21 June 2006

Strings 2006 – Day 3

In Toronto last year there was a nice talk by Albert de Roeck from CERN, about the LHC and how it could find signals of string theory like extra dimensions, mini black holes, and so on. This year B. Greene (not the author of The Elegant Universe) did the same with cosmology. In a very optimistic tone he said that stringy effects could be found first in cosmology rather than in particle physics. It is nice to see that some people are really worried about the gap between theory and experiment in string theory and are trying to fill the gap. It is really important that this sort of work be done since all experiments are dedicated and the experimentalists must know where to look.

Another very interesting talk was given by Staudacher. He gave a nice review about the status of anomalous dimensions in QCD and N=4 gauge theories, integrability and string theory. At the end he remarked that transcendentality may not be fundamental after all.

In the afternoon we went to the Great Wall. It is quite impressive. I can show you a picture but the real thing is much better.

In the evening we had Chinese opera. Very nice. Of course, most of the participants didnÂ’t understand the singers but the visual was magnificent.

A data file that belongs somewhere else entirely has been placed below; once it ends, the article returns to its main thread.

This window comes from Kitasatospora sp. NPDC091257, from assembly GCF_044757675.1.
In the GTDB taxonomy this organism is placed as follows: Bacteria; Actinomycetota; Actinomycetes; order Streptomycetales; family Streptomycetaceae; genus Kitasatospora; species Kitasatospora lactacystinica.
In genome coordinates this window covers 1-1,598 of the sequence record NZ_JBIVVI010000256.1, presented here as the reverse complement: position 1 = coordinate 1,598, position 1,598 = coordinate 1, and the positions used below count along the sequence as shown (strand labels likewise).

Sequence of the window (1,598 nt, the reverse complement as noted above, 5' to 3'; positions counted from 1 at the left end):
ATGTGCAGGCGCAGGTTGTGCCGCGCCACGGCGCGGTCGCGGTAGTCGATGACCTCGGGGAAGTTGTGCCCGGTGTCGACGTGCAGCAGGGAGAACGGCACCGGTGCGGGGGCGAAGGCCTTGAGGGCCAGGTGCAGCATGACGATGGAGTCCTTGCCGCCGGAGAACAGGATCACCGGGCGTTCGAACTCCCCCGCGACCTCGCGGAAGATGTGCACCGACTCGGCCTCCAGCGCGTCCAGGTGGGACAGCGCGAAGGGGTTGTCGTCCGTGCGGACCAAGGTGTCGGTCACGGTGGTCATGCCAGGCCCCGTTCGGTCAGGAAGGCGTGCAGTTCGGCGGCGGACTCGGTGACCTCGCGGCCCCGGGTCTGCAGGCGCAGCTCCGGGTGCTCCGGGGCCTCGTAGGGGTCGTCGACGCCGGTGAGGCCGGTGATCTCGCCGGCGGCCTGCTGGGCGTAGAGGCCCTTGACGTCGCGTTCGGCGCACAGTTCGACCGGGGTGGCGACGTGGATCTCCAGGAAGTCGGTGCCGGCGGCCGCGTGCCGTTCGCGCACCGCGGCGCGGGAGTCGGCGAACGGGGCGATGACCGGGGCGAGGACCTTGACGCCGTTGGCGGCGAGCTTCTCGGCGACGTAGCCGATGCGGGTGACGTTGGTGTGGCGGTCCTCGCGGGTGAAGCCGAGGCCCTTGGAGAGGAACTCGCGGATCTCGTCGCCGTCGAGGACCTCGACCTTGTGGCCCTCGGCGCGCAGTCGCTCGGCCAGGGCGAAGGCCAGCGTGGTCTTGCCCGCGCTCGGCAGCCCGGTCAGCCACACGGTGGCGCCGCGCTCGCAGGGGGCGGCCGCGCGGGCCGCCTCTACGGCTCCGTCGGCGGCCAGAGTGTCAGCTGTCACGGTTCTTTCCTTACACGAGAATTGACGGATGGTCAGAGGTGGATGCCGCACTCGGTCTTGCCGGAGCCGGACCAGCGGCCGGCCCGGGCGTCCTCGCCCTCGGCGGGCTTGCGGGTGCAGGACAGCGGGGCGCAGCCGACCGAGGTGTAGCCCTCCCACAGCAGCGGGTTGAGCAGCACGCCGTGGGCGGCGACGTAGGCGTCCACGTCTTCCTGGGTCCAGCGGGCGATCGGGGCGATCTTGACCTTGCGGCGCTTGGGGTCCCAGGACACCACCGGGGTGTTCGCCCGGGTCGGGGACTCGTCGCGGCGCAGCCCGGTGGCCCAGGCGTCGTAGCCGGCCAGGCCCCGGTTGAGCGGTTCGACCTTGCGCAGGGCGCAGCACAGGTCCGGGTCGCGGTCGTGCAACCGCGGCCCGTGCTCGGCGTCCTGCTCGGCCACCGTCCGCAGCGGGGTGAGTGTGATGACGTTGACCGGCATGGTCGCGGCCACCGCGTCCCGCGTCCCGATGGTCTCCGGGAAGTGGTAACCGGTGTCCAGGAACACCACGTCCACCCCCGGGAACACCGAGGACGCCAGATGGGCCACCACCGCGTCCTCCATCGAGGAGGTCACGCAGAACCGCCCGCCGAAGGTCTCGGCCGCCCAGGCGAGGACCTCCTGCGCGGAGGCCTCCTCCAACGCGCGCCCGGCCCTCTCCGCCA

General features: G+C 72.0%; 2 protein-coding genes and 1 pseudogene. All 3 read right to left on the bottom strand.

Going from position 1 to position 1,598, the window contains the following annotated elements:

On the commercial side, the Becker sisters and Cambridge were promoting their new book, co-authored with John Schwarz String Theory and M-Theory which will be released in November. There is a 20% discount for the conference participants which pre-order a copy. Also, there was a CUP stand during the first two days trying to sell specially string books. Today there was a stand of a bookshop selling CUP books which were specially produced for China. You could find Weinberg's book on QFT or Polchinski'’s book on string theory by about 10 dollar each volume. Who can compete with China in this way?

UPDATE: Dear Peter, see what happened with the alternative B. Greene in the next post: Day 4.

UPDATE: Dear S. Chan, I think prof. Yau is doing a great job in China. He participated in the solution of one of the greatest mathematical problems and brought two new institutes to China among other things. I have never attacked him. If fact I am surprised to know that China has such a tradition in mathematics. All this is very positive to science in China.

1 comment:

Peter Woit said...

I'm pretty sure that's the same B. Greene as my colleague and author of "The Elegant Universe". For quite a while now he has been concentrating his efforts on cosmology.